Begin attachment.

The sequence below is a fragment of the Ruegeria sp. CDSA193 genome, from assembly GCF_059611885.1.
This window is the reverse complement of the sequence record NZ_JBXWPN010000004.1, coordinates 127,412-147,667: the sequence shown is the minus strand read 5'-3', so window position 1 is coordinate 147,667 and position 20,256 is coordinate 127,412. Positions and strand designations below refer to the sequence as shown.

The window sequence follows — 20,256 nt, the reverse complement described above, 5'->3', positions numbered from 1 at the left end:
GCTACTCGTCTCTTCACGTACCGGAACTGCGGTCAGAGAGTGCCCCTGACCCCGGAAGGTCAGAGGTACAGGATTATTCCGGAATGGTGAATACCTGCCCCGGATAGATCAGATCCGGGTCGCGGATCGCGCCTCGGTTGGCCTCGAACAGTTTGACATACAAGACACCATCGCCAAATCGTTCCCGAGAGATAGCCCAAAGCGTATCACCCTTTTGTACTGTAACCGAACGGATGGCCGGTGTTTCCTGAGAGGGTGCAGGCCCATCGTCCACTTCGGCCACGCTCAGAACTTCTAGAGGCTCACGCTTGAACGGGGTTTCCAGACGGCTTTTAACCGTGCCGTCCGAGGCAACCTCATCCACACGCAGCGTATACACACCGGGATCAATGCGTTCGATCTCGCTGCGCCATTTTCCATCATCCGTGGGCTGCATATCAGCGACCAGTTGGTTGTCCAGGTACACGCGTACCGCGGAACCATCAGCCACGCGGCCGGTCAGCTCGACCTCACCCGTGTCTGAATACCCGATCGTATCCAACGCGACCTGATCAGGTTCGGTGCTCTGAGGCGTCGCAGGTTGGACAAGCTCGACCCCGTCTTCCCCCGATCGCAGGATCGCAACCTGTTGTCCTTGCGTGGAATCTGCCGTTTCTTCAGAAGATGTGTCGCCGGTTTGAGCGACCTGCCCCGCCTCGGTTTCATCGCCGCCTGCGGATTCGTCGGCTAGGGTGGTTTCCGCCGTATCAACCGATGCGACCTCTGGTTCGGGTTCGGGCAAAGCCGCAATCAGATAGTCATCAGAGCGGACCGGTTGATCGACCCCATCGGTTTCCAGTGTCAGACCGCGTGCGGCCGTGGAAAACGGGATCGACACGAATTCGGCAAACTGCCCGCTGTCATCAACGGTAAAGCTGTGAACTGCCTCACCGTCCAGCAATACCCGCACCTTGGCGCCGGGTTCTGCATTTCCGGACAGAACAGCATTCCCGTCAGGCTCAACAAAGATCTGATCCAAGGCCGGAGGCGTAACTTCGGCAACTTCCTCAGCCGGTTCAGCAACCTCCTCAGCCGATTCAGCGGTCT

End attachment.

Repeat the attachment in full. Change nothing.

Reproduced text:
The sequence below is a fragment of the Ruegeria sp. CDSA193 genome, from assembly GCF_059611885.1.
This window is the reverse complement of the sequence record NZ_JBXWPN010000004.1, coordinates 127,412-147,667: the sequence shown is the minus strand read 5'-3', so window position 1 is coordinate 147,667 and position 20,256 is coordinate 127,412. Positions and strand designations below refer to the sequence as shown.

The window sequence follows — 20,256 nt, the reverse complement described above, 5'->3', positions numbered from 1 at the left end:
GCTACTCGTCTCTTCACGTACCGGAACTGCGGTCAGAGAGTGCCCCTGACCCCGGAAGGTCAGAGGTACAGGATTATTCCGGAATGGTGAATACCTGCCCCGGATAGATCAGATCCGGGTCGCGGATCGCGCCTCGGTTGGCCTCGAACAGTTTGACATACAAGACACCATCGCCAAATCGTTCCCGAGAGATAGCCCAAAGCGTATCACCCTTTTGTACTGTAACCGAACGGATGGCCGGTGTTTCCTGAGAGGGTGCAGGCCCATCGTCCACTTCGGCCACGCTCAGAACTTCTAGAGGCTCACGCTTGAACGGGGTTTCCAGACGGCTTTTAACCGTGCCGTCCGAGGCAACCTCATCCACACGCAGCGTATACACACCGGGATCAATGCGTTCGATCTCGCTGCGCCATTTTCCATCATCCGTGGGCTGCATATCAGCGACCAGTTGGTTGTCCAGGTACACGCGTACCGCGGAACCATCAGCCACGCGGCCGGTCAGCTCGACCTCACCCGTGTCTGAATACCCGATCGTATCCAACGCGACCTGATCAGGTTCGGTGCTCTGAGGCGTCGCAGGTTGGACAAGCTCGACCCCGTCTTCCCCCGATCGCAGGATCGCAACCTGTTGTCCTTGCGTGGAATCTGCCGTTTCTTCAGAAGATGTGTCGCCGGTTTGAGCGACCTGCCCCGCCTCGGTTTCATCGCCGCCTGCGGATTCGTCGGCTAGGGTGGTTTCCGCCGTATCAACCGATGCGACCTCTGGTTCGGGTTCGGGCAAAGCCGCAATCAGATAGTCATCAGAGCGGACCGGTTGATCGACCCCATCGGTTTCCAGTGTCAGACCGCGTGCGGCCGTGGAAAACGGGATCGACACGAATTCGGCAAACTGCCCGCTGTCATCAACGGTAAAGCTGTGAACTGCCTCACCGTCCAGCAATACCCGCACCTTGGCGCCGGGTTCTGCATTTCCGGACAGAACAGCATTCCCGTCAGGCTCAACAAAGATCTGATCCAAGGCCGGAGGCGTAACTTCGGCAACTTCCTCAGCCGGTTCAGCAACCTCCTCAGCCGATTCAGCGGTCT